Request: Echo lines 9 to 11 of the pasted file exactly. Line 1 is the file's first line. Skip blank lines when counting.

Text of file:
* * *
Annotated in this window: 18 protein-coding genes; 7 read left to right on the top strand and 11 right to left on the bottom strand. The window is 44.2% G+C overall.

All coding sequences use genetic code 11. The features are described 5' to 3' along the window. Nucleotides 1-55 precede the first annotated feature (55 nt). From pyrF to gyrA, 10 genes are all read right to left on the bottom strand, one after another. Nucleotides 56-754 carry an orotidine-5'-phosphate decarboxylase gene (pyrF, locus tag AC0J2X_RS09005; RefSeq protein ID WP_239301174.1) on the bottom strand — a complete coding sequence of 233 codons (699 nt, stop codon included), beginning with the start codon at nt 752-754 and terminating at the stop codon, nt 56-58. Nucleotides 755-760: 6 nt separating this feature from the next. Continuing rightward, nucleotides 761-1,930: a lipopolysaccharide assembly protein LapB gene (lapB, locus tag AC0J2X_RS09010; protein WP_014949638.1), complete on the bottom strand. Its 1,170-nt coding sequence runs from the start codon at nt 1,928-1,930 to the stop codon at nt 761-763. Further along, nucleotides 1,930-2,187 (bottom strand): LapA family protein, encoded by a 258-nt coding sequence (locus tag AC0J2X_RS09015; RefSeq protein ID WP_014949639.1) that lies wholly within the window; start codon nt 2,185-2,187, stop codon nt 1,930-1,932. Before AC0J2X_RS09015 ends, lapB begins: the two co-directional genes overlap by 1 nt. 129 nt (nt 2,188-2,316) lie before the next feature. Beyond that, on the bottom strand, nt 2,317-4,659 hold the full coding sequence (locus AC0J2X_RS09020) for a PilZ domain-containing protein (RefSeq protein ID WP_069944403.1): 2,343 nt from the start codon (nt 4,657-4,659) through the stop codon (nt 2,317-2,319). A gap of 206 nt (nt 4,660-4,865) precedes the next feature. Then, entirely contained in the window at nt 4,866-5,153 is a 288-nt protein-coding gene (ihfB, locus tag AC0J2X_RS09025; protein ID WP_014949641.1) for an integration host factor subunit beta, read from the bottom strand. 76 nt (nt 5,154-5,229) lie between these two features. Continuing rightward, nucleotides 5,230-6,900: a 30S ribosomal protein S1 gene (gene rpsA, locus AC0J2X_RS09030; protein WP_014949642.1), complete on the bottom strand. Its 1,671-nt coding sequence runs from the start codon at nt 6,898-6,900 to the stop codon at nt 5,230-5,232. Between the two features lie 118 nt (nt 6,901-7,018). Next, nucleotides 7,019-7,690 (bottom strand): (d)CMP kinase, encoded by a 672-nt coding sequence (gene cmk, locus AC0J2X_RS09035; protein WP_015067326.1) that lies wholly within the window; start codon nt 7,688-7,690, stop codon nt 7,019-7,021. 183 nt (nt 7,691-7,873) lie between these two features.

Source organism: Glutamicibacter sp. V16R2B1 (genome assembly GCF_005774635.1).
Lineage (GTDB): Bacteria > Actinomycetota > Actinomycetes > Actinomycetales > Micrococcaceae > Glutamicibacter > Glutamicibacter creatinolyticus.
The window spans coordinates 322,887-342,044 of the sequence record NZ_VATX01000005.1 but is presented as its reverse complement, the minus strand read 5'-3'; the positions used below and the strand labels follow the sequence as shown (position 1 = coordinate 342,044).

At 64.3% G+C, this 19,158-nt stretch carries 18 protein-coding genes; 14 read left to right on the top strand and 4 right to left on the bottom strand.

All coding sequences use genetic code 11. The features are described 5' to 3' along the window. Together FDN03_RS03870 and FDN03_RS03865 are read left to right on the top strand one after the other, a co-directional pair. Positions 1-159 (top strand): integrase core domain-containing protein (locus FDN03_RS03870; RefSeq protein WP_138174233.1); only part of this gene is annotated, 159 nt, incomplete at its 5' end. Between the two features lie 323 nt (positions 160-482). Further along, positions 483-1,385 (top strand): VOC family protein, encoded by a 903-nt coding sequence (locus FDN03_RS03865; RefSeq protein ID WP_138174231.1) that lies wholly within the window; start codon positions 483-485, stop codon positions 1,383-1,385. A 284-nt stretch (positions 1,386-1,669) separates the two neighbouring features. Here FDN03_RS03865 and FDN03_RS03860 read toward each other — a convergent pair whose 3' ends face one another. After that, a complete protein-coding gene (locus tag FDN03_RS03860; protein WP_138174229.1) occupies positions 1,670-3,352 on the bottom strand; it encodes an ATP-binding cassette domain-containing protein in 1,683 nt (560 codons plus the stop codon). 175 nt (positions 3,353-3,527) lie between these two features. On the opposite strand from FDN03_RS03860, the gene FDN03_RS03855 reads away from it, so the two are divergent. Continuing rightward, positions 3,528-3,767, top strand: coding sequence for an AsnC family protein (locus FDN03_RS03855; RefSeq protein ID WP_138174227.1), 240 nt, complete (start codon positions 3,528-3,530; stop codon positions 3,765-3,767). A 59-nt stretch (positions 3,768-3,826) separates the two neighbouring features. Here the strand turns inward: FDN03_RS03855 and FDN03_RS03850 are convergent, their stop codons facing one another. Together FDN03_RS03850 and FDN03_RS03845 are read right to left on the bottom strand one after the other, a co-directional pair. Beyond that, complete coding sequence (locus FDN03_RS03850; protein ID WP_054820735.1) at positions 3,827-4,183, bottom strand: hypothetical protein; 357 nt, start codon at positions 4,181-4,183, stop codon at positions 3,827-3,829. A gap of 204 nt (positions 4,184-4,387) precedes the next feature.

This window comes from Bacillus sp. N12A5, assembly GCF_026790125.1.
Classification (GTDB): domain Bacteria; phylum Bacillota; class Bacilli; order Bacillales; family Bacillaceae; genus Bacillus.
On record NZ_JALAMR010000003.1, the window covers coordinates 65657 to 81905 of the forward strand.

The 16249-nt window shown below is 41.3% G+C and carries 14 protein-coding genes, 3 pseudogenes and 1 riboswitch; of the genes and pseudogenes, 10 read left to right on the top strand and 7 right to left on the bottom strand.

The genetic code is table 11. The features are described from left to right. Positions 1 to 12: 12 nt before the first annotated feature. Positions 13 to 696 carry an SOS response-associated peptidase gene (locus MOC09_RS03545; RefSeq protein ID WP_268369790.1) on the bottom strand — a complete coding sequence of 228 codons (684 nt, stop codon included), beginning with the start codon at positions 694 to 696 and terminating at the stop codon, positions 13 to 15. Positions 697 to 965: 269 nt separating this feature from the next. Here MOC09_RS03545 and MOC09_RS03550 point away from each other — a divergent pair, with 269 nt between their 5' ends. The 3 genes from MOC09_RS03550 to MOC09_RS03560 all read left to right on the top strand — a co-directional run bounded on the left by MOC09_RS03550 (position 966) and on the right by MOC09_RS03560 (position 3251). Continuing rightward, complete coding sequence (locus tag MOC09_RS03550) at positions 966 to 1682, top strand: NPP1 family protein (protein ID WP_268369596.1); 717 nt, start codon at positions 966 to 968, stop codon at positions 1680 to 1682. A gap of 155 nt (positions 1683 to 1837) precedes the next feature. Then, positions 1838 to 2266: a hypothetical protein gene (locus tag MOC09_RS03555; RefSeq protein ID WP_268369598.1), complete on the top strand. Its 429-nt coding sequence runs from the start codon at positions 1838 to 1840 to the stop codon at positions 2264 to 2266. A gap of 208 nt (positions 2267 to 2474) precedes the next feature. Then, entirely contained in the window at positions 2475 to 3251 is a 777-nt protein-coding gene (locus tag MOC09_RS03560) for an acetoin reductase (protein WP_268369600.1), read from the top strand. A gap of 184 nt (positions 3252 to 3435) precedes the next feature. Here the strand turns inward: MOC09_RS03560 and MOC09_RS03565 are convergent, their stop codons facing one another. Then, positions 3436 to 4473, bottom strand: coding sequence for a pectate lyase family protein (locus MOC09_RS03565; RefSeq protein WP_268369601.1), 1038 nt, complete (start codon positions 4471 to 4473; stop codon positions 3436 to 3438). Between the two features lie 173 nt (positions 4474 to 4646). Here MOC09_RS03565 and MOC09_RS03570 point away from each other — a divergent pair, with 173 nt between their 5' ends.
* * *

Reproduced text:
Classification (GTDB): domain Bacteria; phylum Bacillota; class Bacilli; order Bacillales; family Bacillaceae; genus Bacillus.
On record NZ_JALAMR010000003.1, the window covers coordinates 65657 to 81905 of the forward strand.

The 16249-nt window shown below is 41.3% G+C and carries 14 protein-coding genes, 3 pseudogenes and 1 riboswitch; of the genes and pseudogenes, 10 read left to right on the top strand and 7 right to left on the bottom strand.